Superior Canal Dehiscence

Superior Canal Dehiscence – About

Superior canal dehiscence occurs when an absence of bone exists at the superior semicircular canal. This portion of the ear helps control balance. The inner ear is normally encased entirely in bone except at two sites. In superior canal dehiscence there is a third site that has absent bone and this creates abnormal function of the inner ear causing both hearing and balance issues. Typical symptoms of superior canal dehiscence is having vertigo with loud sounds, hearing one’s own heart beat, hearing one’s voice loudly, and hearing internal sounds such as one’s eyes move or neck move loudly.

Superior Canal Dehiscence – Diagnosis

Symptoms play the largest role in considering superior canal dehiscence. The diagnosis is then verified with a CT scan. A specialized test known as a VEMP performed by sound being placed in the ear can help support the diagnosis.

Superior Canal Dehiscence – Treatment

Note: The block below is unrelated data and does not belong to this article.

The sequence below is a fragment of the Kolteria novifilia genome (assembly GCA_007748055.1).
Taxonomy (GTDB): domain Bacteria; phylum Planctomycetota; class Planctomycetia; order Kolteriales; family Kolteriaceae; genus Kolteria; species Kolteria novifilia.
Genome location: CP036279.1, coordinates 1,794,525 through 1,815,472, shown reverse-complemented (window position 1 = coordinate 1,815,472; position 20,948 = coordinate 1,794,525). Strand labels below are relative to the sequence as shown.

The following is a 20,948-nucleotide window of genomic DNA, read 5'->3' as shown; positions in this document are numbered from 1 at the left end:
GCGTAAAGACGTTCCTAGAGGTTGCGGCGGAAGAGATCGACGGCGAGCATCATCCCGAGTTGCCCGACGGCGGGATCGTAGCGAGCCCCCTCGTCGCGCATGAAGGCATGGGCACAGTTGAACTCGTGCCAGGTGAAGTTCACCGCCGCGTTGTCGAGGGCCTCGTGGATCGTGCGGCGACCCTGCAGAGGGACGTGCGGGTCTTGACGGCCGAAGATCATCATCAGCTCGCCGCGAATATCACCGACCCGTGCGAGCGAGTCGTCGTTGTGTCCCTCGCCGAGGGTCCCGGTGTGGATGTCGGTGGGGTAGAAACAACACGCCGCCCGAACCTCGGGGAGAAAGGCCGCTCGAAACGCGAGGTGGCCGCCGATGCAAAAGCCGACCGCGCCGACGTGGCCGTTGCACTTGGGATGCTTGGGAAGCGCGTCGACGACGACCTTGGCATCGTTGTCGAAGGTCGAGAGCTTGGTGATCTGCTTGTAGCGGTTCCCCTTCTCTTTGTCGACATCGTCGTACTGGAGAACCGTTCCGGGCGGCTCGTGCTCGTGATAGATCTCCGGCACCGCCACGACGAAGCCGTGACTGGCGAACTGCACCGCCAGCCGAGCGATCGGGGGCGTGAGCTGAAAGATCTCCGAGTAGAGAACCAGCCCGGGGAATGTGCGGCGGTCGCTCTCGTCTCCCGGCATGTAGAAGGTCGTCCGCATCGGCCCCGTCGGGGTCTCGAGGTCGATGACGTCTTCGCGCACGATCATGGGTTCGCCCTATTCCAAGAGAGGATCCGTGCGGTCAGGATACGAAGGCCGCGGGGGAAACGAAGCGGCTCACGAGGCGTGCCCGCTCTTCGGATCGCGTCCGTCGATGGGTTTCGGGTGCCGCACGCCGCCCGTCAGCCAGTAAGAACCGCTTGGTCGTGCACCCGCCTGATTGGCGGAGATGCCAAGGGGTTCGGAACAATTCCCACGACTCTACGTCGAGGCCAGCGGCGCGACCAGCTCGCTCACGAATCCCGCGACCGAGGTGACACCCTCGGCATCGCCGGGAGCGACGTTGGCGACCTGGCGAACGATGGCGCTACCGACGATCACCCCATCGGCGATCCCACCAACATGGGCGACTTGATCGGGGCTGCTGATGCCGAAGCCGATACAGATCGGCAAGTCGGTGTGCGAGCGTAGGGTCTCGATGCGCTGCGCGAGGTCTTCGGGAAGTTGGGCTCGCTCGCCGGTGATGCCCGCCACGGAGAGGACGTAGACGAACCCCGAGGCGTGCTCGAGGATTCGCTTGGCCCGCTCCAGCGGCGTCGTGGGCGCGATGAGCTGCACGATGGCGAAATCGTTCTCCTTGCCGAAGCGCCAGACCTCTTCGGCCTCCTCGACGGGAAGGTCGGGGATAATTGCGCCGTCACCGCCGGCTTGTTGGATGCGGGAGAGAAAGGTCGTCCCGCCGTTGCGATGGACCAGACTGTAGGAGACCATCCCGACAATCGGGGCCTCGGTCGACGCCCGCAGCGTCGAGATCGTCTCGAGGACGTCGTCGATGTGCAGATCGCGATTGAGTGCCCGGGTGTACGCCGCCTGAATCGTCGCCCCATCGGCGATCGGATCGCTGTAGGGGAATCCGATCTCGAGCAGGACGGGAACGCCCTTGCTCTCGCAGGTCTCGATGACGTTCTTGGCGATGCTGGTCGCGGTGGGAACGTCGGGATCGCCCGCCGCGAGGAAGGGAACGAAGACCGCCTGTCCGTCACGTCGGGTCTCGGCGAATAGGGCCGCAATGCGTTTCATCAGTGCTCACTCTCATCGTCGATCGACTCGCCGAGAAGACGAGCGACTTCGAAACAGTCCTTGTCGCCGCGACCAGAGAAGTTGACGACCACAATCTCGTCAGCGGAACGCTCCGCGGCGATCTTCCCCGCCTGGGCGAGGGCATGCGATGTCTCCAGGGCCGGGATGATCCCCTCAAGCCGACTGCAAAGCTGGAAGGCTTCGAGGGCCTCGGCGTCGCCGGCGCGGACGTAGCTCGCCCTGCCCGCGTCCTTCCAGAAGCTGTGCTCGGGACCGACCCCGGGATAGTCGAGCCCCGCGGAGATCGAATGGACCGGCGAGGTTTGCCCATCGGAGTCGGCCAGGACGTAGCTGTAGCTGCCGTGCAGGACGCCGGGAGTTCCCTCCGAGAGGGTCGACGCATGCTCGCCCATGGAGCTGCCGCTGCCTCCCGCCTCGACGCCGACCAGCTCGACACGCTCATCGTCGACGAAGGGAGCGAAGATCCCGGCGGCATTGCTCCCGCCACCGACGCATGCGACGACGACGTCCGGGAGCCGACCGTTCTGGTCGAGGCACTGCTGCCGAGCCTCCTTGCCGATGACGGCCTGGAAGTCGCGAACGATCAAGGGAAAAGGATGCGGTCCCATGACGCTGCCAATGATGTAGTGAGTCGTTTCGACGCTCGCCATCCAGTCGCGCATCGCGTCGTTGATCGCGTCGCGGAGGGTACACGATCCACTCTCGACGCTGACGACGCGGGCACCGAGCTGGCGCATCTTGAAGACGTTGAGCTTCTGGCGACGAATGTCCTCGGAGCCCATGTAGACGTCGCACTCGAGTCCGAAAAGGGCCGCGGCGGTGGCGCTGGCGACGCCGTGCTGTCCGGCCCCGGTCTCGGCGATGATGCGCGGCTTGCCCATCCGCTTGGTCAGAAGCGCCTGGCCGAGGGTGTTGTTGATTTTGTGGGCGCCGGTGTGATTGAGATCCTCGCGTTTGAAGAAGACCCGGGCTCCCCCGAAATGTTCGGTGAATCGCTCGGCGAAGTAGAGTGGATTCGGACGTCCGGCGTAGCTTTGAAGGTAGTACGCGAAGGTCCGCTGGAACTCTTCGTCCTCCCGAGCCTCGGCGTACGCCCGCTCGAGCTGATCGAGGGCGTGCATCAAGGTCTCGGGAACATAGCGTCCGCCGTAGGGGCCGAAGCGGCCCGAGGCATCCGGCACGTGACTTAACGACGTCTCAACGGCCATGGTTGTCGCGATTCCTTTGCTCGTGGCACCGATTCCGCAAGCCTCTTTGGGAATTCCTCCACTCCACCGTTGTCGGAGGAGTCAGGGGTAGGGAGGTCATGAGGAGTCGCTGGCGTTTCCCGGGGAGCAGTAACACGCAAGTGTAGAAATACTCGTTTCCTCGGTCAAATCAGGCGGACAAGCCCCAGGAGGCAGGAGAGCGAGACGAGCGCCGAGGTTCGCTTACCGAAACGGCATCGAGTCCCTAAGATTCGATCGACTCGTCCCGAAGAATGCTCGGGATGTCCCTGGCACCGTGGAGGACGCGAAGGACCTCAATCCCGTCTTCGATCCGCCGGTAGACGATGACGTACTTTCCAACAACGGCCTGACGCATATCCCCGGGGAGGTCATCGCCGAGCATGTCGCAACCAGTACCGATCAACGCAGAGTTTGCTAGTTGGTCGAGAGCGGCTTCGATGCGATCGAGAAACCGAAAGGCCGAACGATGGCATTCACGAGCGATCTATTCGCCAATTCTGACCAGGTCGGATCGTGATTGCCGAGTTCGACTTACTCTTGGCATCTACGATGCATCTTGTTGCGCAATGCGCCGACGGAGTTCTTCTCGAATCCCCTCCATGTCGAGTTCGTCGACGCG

In cases of bothersome symptoms, surgery may be warranted. There are three surgical options available for superior canal dehiscence

Round window plugging – this procedure involves going through the ear canal and gently lifting the tympanic membrane. The round window, which is natural opening in the bone of the inner ear is then plugged with a small amount of the patient’s own tissue (either fascia or fat). This procedure is significantly less involved and with minimal recovery compared to other options, however generally the success rate is not as high as other options.

Transmastoid superior canal plugging – this procedure involves drilling away a small portion of bone behind your ear called the mastoid bone. The superior canal is visualized and then is plugged. This surgery does cause temporary imbalance that lasts for weeks. The transmastoid approach is successful in helping alleviate symptoms in approximately 70-90% of cases. The success rate is comparable to the middle fossa approach (see below). Individual patient’s anatomy may make this approach not suitable however.

Middle fossa approach – Another approach to the superior canal is by making a bone window above the ear (craniotomy) and gently retracting the brain to reach the canal from above. The canal is directly seen and then resurfaced with bone and/or plugged. The success rate is approximately 70-90%. This approach can be done in cases in which the canal cannot be approached by the transmastoid approach.

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